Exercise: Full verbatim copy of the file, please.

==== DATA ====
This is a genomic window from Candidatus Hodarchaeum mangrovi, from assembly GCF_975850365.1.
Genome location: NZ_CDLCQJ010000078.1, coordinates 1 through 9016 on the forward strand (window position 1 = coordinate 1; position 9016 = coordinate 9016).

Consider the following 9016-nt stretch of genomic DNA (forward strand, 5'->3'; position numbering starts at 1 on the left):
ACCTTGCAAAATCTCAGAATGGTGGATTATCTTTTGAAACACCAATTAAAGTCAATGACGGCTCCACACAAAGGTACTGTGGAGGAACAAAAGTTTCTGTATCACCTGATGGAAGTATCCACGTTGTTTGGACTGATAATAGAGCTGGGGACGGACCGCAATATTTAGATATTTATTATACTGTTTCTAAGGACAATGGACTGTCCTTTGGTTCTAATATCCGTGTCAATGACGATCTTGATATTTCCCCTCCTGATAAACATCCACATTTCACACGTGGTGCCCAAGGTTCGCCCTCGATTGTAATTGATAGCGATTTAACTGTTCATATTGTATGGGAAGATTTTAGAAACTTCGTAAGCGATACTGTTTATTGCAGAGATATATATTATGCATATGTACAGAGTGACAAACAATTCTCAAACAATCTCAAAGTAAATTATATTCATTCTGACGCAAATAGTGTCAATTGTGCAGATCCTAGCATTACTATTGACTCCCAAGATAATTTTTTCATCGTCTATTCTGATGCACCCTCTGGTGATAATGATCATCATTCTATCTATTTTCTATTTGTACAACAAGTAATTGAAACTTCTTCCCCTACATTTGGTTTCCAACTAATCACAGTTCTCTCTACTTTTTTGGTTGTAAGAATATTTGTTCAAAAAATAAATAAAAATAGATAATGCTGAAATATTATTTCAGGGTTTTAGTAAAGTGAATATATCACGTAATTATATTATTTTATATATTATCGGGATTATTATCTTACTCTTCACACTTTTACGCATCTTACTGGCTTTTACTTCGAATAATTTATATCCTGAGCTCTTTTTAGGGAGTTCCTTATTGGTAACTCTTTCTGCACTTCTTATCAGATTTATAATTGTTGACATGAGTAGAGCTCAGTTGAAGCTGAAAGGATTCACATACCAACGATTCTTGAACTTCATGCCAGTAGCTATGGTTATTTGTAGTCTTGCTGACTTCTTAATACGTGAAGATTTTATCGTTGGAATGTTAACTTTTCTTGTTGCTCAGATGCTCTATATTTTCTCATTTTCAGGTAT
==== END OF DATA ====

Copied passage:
This is a genomic window from Candidatus Hodarchaeum mangrovi, from assembly GCF_975850365.1.
Genome location: NZ_CDLCQJ010000078.1, coordinates 1 through 9016 on the forward strand (window position 1 = coordinate 1; position 9016 = coordinate 9016).

Consider the following 9016-nt stretch of genomic DNA (forward strand, 5'->3'; position numbering starts at 1 on the left):
ACCTTGCAAAATCTCAGAATGGTGGATTATCTTTTGAAACACCAATTAAAGTCAATGACGGCTCCACACAAAGGTACTGTGGAGGAACAAAAGTTTCTGTATCACCTGATGGAAGTATCCACGTTGTTTGGACTGATAATAGAGCTGGGGACGGACCGCAATATTTAGATATTTATTATACTGTTTCTAAGGACAATGGACTGTCCTTTGGTTCTAATATCCGTGTCAATGACGATCTTGATATTTCCCCTCCTGATAAACATCCACATTTCACACGTGGTGCCCAAGGTTCGCCCTCGATTGTAATTGATAGCGATTTAACTGTTCATATTGTATGGGAAGATTTTAGAAACTTCGTAAGCGATACTGTTTATTGCAGAGATATATATTATGCATATGTACAGAGTGACAAACAATTCTCAAACAATCTCAAAGTAAATTATATTCATTCTGACGCAAATAGTGTCAATTGTGCAGATCCTAGCATTACTATTGACTCCCAAGATAATTTTTTCATCGTCTATTCTGATGCACCCTCTGGTGATAATGATCATCATTCTATCTATTTTCTATTTGTACAACAAGTAATTGAAACTTCTTCCCCTACATTTGGTTTCCAACTAATCACAGTTCTCTCTACTTTTTTGGTTGTAAGAATATTTGTTCAAAAAATAAATAAAAATAGATAATGCTGAAATATTATTTCAGGGTTTTAGTAAAGTGAATATATCACGTAATTATATTATTTTATATATTATCGGGATTATTATCTTACTCTTCACACTTTTACGCATCTTACTGGCTTTTACTTCGAATAATTTATATCCTGAGCTCTTTTTAGGGAGTTCCTTATTGGTAACTCTTTCTGCACTTCTTATCAGATTTATAATTGTTGACATGAGTAGAGCTCAGTTGAAGCTGAAAGGATTCACATACCAACGATTCTTGAACTTCATGCCAGTAGCTATGGTTATTTGTAGTCTTGCTGACTTCTTAATACGTGAAGATTTTATCGTTGGAATGTTAACTTTTCTTGTTGCTCAGATGCTCTATATTTTCTCATTTTCAGGTAT